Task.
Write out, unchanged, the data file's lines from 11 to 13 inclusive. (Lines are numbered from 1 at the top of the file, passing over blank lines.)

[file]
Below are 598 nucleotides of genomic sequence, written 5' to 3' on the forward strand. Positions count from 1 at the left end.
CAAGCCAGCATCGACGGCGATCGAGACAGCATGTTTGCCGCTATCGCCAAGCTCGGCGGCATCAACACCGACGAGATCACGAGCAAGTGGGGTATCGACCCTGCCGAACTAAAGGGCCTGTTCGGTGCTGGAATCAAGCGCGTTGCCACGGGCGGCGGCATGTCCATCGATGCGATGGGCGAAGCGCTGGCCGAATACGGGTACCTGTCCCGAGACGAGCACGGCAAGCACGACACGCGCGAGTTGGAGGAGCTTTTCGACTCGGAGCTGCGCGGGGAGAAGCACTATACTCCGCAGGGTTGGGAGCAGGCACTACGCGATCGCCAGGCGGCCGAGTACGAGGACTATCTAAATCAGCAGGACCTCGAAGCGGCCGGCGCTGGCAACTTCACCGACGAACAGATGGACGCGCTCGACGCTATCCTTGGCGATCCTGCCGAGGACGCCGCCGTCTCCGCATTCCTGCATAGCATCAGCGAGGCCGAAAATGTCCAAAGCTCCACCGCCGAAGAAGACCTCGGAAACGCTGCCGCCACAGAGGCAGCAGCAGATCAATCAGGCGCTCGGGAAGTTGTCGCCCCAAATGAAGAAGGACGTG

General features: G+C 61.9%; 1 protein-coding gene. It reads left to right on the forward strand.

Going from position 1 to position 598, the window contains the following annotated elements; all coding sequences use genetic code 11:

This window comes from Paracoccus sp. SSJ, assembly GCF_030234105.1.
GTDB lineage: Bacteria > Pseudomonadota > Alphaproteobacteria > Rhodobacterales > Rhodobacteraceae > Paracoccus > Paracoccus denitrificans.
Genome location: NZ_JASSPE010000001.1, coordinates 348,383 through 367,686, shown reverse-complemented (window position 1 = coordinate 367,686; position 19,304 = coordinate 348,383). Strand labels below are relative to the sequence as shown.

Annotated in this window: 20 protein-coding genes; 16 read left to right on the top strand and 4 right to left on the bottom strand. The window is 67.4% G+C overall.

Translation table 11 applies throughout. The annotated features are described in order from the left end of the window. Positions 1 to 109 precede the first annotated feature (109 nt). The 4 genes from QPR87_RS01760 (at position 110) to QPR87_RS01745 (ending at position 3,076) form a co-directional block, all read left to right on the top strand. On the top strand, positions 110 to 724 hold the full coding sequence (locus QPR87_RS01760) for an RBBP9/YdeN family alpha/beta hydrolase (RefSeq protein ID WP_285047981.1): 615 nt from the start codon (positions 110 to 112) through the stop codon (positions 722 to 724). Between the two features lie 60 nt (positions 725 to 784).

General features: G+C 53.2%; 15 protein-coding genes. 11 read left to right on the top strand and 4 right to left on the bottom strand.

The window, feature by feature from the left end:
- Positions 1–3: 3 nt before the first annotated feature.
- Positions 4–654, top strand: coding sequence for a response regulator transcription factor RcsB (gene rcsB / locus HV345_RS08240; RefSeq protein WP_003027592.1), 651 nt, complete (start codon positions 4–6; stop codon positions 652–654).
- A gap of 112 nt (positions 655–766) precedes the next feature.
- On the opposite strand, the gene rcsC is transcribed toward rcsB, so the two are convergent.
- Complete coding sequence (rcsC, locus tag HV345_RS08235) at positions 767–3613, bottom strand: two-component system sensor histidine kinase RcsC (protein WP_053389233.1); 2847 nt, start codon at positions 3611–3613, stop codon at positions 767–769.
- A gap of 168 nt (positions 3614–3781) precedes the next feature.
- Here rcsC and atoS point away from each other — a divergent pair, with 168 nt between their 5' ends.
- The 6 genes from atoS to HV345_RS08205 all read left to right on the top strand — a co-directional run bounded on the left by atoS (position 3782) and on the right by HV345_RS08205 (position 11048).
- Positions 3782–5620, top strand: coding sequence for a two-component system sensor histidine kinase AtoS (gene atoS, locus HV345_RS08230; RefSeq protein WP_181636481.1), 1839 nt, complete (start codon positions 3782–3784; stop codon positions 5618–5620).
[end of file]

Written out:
The window, feature by feature from the left end:
- Positions 1–3: 3 nt before the first annotated feature.
- Positions 4–654, top strand: coding sequence for a response regulator transcription factor RcsB (gene rcsB / locus HV345_RS08240; RefSeq protein WP_003027592.1), 651 nt, complete (start codon positions 4–6; stop codon positions 652–654).